Saturday, April 07, 2007

Inverewe and Gille Dubh

I AM ACCUSED of starting too many topics and not following them through! Well here is a follow up to Osgood Mackenzie, creator of Inverewe Gardens and author of 'A Hundred Years in the Highlands', a charming account of the life of a Highland Laird in Victorian times. It is in part about the life of landed gentry, but more interesting are the accounts that are rooted in the land. I particularly like this one about the hunt for Gille Dubh, a black fairy who had apparently been causing some mischief.

"Sir Hector Mackenzie of Gairloch invited Sir George Mackenzie of Coul, Mackenzie of Dundonnell, Mackennzie of Letterewe and Mackenzie of Kernsary to join him in an expedition to repress the Gille Dubh. These five lairds repaired to Loch a Druing armed with guns with which they hoped to shoot the fairy. Most of them wore the Highland Dress with dirks at their side... They spent the night at Loch a Druing, and slept in John Mackenzie's barn where couches of heather were prepared for them. They went all through the woods, but they saw nothing of the Gille Dubh!"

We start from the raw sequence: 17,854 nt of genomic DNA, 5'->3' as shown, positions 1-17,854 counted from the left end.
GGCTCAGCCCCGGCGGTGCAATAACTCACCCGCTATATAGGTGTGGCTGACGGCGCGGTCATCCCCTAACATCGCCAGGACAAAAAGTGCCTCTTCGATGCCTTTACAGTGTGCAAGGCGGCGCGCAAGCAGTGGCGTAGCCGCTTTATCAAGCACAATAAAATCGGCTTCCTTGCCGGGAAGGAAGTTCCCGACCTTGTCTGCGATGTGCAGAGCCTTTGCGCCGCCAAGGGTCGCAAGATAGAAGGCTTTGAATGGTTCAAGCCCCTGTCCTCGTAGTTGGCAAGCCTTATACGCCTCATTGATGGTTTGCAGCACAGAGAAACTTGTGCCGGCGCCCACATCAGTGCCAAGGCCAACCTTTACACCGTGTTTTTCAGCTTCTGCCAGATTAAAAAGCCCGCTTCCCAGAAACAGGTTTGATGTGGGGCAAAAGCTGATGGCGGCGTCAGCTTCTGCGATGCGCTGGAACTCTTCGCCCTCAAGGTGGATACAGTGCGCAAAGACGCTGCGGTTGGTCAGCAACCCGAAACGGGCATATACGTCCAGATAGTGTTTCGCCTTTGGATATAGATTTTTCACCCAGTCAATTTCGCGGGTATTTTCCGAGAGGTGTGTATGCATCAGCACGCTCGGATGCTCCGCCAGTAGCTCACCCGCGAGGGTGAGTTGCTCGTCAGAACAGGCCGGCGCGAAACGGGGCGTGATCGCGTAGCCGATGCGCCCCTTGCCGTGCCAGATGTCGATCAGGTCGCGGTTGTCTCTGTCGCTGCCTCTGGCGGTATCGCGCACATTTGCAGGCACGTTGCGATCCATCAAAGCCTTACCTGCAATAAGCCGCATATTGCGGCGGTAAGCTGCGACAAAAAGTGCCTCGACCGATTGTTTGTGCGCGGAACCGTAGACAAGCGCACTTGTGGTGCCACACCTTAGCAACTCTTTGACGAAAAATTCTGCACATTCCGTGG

In 1862, aged twenty, Osgood Mackenzie acquired Inverewe, a barren peninsular of rock and peat, jutting into the Atlantic; the only tree was a stunted dwarf willow. By the time he died in 1922, it was an internationally acclaimed garden, now owned by the National Trust for Scotland.

Yesterday I stood in some awe looking at a wonderful Magnolia tree (below and top right) planted there by Osgood Mackenzie in 1914. It seems to me, this Easter Saturday, that it would look more at home in Jerusalem than in Wester Ross.

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